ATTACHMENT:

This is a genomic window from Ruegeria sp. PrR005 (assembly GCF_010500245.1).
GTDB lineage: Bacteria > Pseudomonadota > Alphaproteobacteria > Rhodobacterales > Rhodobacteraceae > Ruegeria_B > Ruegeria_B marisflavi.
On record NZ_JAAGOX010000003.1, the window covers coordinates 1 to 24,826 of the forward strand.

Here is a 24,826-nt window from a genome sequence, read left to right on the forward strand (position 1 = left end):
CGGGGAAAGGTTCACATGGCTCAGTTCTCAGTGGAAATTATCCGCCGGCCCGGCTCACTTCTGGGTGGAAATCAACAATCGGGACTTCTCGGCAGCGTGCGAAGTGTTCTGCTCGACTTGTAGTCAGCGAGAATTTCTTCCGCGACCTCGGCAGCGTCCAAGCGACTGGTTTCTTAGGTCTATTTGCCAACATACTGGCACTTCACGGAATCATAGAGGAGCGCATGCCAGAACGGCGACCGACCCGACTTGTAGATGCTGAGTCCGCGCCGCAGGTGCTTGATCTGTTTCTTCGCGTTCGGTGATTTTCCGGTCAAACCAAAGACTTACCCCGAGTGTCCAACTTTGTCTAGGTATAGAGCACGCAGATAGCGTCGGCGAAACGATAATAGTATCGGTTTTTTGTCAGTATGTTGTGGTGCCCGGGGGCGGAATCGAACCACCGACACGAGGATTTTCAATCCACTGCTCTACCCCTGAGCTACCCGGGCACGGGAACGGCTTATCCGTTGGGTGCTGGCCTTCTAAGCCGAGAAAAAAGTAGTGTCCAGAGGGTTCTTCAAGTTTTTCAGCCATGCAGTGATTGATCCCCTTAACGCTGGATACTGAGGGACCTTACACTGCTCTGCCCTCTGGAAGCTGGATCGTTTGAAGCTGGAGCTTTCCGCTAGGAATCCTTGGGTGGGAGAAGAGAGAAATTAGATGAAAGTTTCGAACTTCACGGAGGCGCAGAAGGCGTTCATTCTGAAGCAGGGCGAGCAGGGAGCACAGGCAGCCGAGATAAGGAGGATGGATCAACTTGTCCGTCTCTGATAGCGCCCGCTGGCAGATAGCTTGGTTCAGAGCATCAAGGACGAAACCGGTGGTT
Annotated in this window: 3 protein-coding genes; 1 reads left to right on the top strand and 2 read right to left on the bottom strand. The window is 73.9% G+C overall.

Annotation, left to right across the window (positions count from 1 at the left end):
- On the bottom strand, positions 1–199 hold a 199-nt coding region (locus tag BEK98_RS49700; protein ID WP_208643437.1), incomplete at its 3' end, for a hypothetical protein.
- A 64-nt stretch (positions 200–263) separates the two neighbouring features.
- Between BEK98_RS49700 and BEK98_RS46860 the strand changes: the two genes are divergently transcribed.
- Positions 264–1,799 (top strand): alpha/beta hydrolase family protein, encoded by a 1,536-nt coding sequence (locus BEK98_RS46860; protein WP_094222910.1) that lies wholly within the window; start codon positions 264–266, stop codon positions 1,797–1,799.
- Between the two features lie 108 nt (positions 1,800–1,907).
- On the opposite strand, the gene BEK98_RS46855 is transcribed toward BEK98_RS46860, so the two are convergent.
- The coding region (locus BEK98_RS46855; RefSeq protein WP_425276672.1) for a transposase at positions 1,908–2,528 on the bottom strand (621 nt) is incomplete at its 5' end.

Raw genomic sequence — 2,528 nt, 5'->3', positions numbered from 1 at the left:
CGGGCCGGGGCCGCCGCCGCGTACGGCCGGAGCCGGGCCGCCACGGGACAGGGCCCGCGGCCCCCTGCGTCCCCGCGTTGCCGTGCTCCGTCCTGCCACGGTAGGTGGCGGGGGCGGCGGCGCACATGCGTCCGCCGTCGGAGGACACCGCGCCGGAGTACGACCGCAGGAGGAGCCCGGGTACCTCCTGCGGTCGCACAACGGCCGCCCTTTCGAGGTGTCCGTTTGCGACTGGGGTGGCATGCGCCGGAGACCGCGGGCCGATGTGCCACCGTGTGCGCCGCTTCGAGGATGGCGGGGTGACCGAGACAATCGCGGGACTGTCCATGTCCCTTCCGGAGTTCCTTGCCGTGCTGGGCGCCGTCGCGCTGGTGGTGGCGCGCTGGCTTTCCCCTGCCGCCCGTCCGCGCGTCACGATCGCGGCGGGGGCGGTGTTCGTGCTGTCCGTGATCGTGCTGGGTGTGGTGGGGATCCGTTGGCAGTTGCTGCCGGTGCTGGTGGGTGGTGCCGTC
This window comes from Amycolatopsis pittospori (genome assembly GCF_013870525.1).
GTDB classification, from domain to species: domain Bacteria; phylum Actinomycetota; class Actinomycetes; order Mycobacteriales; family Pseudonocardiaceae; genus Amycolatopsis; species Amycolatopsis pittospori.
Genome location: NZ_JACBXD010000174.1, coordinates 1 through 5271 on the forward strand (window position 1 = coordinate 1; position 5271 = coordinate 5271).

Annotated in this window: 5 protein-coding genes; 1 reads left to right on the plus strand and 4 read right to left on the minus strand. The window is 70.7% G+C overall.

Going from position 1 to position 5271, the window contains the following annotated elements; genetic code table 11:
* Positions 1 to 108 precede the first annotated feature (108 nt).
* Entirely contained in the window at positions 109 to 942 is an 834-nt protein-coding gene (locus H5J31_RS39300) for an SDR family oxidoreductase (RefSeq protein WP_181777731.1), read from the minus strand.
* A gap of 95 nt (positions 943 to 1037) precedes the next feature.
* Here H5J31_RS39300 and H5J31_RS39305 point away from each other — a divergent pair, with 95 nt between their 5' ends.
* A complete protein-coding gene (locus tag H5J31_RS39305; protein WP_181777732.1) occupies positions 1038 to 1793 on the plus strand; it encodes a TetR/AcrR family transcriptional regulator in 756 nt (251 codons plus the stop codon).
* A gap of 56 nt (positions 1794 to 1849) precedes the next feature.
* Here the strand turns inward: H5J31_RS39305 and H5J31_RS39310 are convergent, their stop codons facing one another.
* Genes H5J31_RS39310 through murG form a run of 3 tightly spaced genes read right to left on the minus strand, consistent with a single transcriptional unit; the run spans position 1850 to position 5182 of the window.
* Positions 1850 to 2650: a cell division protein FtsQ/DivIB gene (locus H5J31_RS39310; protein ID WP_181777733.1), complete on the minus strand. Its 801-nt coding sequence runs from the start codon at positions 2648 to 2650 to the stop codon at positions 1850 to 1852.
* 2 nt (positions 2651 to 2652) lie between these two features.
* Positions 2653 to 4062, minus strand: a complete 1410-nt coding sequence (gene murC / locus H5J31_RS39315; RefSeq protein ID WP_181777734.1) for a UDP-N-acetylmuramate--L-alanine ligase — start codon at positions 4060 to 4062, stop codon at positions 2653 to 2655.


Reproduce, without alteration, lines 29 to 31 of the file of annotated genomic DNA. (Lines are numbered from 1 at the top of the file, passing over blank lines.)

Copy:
* Genes H5J31_RS39310 through murG form a run of 3 tightly spaced genes read right to left on the minus strand, consistent with a single transcriptional unit; the run spans position 1850 to position 5182 of the window.
* Positions 1850 to 2650: a cell division protein FtsQ/DivIB gene (locus H5J31_RS39310; protein ID WP_181777733.1), complete on the minus strand. Its 801-nt coding sequence runs from the start codon at positions 2648 to 2650 to the stop codon at positions 1850 to 1852.
* 2 nt (positions 2651 to 2652) lie between these two features.